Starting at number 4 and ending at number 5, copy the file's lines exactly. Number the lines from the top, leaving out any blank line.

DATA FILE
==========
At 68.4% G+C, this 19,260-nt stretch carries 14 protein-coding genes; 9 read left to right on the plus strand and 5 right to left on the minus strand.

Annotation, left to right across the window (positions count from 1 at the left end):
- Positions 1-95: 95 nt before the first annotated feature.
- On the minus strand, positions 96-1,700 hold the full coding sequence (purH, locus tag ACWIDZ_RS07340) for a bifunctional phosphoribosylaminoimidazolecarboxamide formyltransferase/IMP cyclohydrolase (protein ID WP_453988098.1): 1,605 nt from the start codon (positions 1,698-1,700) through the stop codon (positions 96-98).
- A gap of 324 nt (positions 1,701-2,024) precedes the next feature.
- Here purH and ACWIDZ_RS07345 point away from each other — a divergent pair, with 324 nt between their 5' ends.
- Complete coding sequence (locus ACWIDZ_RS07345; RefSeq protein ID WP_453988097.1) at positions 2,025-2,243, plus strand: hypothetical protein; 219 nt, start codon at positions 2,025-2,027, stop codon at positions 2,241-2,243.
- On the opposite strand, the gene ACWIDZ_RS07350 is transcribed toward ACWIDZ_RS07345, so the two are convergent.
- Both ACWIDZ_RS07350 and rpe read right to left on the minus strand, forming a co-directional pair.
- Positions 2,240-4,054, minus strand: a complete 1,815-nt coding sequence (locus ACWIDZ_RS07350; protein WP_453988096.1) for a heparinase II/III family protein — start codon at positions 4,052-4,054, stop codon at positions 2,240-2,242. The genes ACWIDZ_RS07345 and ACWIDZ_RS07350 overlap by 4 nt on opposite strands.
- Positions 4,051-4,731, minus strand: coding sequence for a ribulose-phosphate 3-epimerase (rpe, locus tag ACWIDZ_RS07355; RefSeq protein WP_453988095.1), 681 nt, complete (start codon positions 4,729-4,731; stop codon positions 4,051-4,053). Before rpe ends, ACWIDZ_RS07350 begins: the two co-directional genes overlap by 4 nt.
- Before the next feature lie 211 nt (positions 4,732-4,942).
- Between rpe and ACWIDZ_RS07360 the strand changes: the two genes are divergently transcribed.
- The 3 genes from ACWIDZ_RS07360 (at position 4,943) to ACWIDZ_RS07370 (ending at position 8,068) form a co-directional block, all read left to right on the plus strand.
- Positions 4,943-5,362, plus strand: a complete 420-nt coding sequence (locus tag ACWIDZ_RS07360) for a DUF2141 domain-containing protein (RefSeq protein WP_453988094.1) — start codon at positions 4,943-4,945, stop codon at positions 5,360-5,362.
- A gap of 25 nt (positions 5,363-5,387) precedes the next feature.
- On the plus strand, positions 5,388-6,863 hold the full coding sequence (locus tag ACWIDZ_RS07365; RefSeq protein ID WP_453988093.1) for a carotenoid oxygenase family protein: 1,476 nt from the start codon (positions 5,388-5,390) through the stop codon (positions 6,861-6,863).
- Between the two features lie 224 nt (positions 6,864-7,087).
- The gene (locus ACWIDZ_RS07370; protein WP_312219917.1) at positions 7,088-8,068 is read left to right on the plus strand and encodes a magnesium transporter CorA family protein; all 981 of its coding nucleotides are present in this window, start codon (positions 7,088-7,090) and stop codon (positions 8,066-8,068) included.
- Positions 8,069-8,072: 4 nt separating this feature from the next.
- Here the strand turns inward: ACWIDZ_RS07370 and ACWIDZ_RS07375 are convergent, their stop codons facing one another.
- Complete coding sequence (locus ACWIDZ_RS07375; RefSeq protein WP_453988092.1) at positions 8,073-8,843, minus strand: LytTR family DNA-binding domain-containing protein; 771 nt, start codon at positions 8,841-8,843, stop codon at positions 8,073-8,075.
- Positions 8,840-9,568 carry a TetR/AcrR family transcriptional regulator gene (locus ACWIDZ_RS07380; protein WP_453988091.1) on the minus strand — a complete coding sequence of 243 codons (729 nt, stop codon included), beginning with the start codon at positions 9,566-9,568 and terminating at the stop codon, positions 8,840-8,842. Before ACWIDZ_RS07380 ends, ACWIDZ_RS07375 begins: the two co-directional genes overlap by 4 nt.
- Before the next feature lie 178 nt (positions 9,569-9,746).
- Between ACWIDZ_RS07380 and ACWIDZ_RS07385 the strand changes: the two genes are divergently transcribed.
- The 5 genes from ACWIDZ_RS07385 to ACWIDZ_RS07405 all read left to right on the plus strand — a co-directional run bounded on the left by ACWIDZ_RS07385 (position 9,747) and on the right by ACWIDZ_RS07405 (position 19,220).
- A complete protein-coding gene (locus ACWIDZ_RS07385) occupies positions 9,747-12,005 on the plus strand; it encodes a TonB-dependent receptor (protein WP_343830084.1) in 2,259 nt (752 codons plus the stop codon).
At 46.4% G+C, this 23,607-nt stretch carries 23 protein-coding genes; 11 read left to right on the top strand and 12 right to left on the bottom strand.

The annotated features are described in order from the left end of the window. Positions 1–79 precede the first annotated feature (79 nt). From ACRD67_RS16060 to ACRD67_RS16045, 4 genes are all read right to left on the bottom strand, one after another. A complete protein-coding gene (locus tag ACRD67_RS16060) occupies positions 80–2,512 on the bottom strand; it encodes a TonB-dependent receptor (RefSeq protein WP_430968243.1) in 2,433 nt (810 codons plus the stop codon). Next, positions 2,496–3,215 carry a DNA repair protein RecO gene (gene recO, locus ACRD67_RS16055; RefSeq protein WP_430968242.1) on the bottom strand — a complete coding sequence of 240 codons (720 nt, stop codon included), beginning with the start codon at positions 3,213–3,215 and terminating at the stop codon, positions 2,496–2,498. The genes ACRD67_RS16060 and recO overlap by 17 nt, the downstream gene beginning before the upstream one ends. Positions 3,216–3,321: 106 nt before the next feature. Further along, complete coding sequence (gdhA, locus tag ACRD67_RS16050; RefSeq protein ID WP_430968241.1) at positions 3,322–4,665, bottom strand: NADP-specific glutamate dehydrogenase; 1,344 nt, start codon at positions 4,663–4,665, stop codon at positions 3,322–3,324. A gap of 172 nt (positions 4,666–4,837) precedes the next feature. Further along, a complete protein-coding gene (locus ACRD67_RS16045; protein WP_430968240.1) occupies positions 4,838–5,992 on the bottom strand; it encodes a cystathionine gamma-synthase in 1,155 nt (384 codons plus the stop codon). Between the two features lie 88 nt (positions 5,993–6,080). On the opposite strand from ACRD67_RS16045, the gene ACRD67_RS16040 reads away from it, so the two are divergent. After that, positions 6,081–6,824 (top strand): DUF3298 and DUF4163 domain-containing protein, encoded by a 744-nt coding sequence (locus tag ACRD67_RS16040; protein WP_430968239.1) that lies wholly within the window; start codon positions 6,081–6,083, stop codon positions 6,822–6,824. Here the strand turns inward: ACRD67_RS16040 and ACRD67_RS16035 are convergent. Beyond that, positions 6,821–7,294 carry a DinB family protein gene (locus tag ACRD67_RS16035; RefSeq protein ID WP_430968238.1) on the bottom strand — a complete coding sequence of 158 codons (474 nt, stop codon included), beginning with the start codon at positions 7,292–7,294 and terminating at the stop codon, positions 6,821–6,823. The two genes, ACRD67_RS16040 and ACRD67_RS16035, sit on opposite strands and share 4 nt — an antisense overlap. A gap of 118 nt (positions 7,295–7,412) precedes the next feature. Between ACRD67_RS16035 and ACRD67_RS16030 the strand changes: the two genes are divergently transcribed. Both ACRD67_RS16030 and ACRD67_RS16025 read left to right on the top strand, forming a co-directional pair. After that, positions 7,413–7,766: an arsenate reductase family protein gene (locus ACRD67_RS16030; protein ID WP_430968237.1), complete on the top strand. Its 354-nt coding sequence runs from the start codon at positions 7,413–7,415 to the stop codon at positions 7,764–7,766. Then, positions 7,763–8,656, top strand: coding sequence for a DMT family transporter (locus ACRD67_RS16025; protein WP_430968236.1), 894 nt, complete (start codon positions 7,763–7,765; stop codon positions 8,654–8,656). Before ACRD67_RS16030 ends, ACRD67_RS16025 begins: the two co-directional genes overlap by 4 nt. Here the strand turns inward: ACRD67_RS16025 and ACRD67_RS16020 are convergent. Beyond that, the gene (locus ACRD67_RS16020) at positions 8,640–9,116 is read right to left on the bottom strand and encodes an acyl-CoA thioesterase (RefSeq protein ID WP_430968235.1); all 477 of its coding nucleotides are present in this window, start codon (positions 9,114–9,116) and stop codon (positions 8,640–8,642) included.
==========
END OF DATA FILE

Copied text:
- On the minus strand, positions 96-1,700 hold the full coding sequence (purH, locus tag ACWIDZ_RS07340) for a bifunctional phosphoribosylaminoimidazolecarboxamide formyltransferase/IMP cyclohydrolase (protein ID WP_453988098.1): 1,605 nt from the start codon (positions 1,698-1,700) through the stop codon (positions 96-98).
- A gap of 324 nt (positions 1,701-2,024) precedes the next feature.